Distinct Phenotype of Hepatotoxicity Associated With Illicit use of Anabolic Androgenic Steroids

M. Robles-Diaz; A. Gonzalez-Jimenez; I. Medina-Caliz; C. Stephens; M. García-Cortes; B. García-Muñoz; A. Ortega-Alonso; E. Blanco-Reina; R. Gonzalez-Grande; M. Jimenez-Perez; P. Rendón; J. M. Navarro; P. Gines; M. Prieto; M. Garcia-Eliz; F. Bessone; J. R. Brahm; R. Paraná; M. I. Lucena; R. J. Andrade

Disclosures

Aliment Pharmacol Ther. 2015;41(1):116-125. 

In This Article

Abstract and Introduction

Abstract

Background We have observed an increase in hepatotoxicity (DILI) reporting related to the use of anabolic androgenic steroids (AAS) for bodybuilding.

Aim To characterise phenotype presentation, outcome and severity of AAS DILI.

Methods Data on 25 cases of AAS DILI reported to the Spanish (20) and Latin-American (5) DILI Registries were collated and compared with previously published cases.

Results AAS DILI increased from representing less than 1% of the total cases in the Spanish DILI Registry in the period 2001–2009 to 8% in 2010–2013. Young men (mean age 32 years), requiring hospitalisation, hepatocellular injury and jaundice were predominating features among the AAS cases. AAS DILI caused significantly higher bilirubin values independent of type of damage when compared to other drug classes (P = 0.001). Furthermore, the cholestatic AAS cases presented significantly higher mean peak bilirubin (P = 0.029) and serum creatinine values (P = 0.0002), compared to the hepatocellular cases. In a logistic regression model, the interaction between peak bilirubin values and cholestatic damage was associated with the development of AAS-induced acute kidney impairment (AKI) [OR 1.26 (95% CI: 1.035–1.526); P = 0.021], with 21.5 ×ULN being the best bilirubin cut-off point for predicting AKI risk (AUCROC 0.92). No fatalities occurred.

Conclusions Illicit recreational AAS use is a growing cause of reported DILI that can lead to severe hepatic and renal injury. AAS DILI is associated with a distinct phenotype, characterised by considerable bilirubin elevations independent of type of damage. Although hepatocellular injury predominates, acute kidney injury develops in cholestatic cases with pronounced jaundice.

Introduction

Anabolic androgenic steroids (AAS) are synthetic derivatives of testosterone whose medical indications are mainly male hypogonadism, breast cancer, anaemia and hereditary angioneurotic oedema. However, several AAS such as stanozolol, methyltestosterone, oxandrolone, fluoxymesterone and danazol are also used without medical supervision for performance enhancement and muscle building purposes due to their anabolic effects, stimulating protein synthesis and positive nitrogen balance.[1] When used for muscle building, AAS are mainly administered in cycles of 2–14 weeks alternated with 2–4 weeks of drug-free cycles.[2] The use of AAS products without a prescription from a licensed physician is illegal in most countries, including Spain. Nonetheless, illicit use of AAS products among body builders and young athletes (mainly males) appears to be growing both in the professional setting and the recreational field.[3] It is believed that the illicit consumption of AAS currently exceeds the therapeutic use, although no official data are available on illicit AAS usage. Testosterone derivatives can be potentially harmful when taken unsupervised or as illegal derivatives. This lead the US Food and Drug Administration to issue a public health warning on bodybuilding products marketed as containing steroids or steroid-like substances in 2009.[4] Health hazards related to anabolic steroid use include cardiac hypertrophy,[5] mental health problems[6] and a variety of liver disorders including intrahepatic cholestasis,[7] hepatitis,[8] adenoma,[9] hepatocellular carcinoma[10] and hepatic peliosis, a rare form of sinusoidal dilatation.[11]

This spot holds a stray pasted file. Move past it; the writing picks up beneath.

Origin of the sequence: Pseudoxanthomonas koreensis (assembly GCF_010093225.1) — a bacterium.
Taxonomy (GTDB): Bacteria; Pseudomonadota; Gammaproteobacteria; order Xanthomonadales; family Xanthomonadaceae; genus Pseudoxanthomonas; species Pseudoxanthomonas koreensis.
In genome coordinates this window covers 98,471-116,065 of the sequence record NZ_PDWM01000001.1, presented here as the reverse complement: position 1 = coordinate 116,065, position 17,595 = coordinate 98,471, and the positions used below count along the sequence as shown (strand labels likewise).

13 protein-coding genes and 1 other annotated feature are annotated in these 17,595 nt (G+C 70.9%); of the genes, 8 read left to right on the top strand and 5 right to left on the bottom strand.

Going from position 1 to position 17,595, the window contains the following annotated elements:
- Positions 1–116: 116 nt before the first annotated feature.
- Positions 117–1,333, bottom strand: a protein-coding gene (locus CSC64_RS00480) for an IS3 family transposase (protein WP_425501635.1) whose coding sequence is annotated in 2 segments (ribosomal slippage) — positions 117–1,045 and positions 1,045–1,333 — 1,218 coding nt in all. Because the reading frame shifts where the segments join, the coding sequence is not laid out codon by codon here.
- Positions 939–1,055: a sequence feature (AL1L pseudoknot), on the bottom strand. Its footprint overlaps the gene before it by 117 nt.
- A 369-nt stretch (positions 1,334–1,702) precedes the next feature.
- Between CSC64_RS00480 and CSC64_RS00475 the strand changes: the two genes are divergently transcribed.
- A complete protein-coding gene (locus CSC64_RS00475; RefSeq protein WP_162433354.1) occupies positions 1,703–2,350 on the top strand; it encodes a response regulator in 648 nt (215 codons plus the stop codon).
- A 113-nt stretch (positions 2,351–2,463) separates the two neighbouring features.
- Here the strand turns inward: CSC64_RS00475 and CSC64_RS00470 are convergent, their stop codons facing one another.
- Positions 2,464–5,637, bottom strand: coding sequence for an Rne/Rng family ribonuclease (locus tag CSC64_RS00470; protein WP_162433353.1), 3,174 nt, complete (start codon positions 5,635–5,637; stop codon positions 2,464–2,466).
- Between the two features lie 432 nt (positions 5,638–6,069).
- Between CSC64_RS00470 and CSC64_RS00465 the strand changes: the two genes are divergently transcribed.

To date, only isolated case reports and smaller case series of AAS-induced liver injury (AAS DILI) have been reported. As we have observed an increase in the reporting rate of AAS DILI cases to the Spanish DILI Registry, we aimed to analyse the reported frequency of AAS hepatotoxicity over the years in this database and the recently set up Spanish–Latin-American DILI Network as well as to characterise the clinical signature and severity of this form of hepatotoxicity.

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